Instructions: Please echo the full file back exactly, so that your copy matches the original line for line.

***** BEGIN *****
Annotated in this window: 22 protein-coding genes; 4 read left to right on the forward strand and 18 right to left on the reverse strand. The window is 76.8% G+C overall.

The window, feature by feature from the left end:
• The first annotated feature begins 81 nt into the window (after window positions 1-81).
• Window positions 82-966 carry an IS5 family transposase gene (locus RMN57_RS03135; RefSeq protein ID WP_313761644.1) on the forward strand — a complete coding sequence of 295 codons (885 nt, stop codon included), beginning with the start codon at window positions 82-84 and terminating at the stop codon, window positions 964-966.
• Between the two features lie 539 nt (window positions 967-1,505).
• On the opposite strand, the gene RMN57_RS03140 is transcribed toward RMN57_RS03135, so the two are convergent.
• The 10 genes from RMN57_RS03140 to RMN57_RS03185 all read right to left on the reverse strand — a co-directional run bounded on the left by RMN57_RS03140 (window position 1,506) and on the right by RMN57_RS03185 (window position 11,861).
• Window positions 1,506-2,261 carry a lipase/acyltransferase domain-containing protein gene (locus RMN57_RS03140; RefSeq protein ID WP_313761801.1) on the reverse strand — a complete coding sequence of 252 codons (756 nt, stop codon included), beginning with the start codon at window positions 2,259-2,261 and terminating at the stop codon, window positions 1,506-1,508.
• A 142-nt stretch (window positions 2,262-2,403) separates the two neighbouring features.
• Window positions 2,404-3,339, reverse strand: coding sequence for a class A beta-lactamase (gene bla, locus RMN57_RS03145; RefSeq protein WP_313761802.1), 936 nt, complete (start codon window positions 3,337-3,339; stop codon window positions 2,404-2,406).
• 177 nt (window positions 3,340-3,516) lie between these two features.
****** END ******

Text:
Annotated in this window: 22 protein-coding genes; 4 read left to right on the forward strand and 18 right to left on the reverse strand. The window is 76.8% G+C overall.

The window, feature by feature from the left end:
• The first annotated feature begins 81 nt into the window (after window positions 1-81).
• Window positions 82-966 carry an IS5 family transposase gene (locus RMN57_RS03135; RefSeq protein ID WP_313761644.1) on the forward strand — a complete coding sequence of 295 codons (885 nt, stop codon included), beginning with the start codon at window positions 82-84 and terminating at the stop codon, window positions 964-966.
• Between the two features lie 539 nt (window positions 967-1,505).
• On the opposite strand, the gene RMN57_RS03140 is transcribed toward RMN57_RS03135, so the two are convergent.
• The 10 genes from RMN57_RS03140 to RMN57_RS03185 all read right to left on the reverse strand — a co-directional run bounded on the left by RMN57_RS03140 (window position 1,506) and on the right by RMN57_RS03185 (window position 11,861).
• Window positions 1,506-2,261 carry a lipase/acyltransferase domain-containing protein gene (locus RMN57_RS03140; RefSeq protein ID WP_313761801.1) on the reverse strand — a complete coding sequence of 252 codons (756 nt, stop codon included), beginning with the start codon at window positions 2,259-2,261 and terminating at the stop codon, window positions 1,506-1,508.
• A 142-nt stretch (window positions 2,262-2,403) separates the two neighbouring features.
• Window positions 2,404-3,339, reverse strand: coding sequence for a class A beta-lactamase (gene bla, locus RMN57_RS03145; RefSeq protein WP_313761802.1), 936 nt, complete (start codon window positions 3,337-3,339; stop codon window positions 2,404-2,406).
• 177 nt (window positions 3,340-3,516) lie between these two features.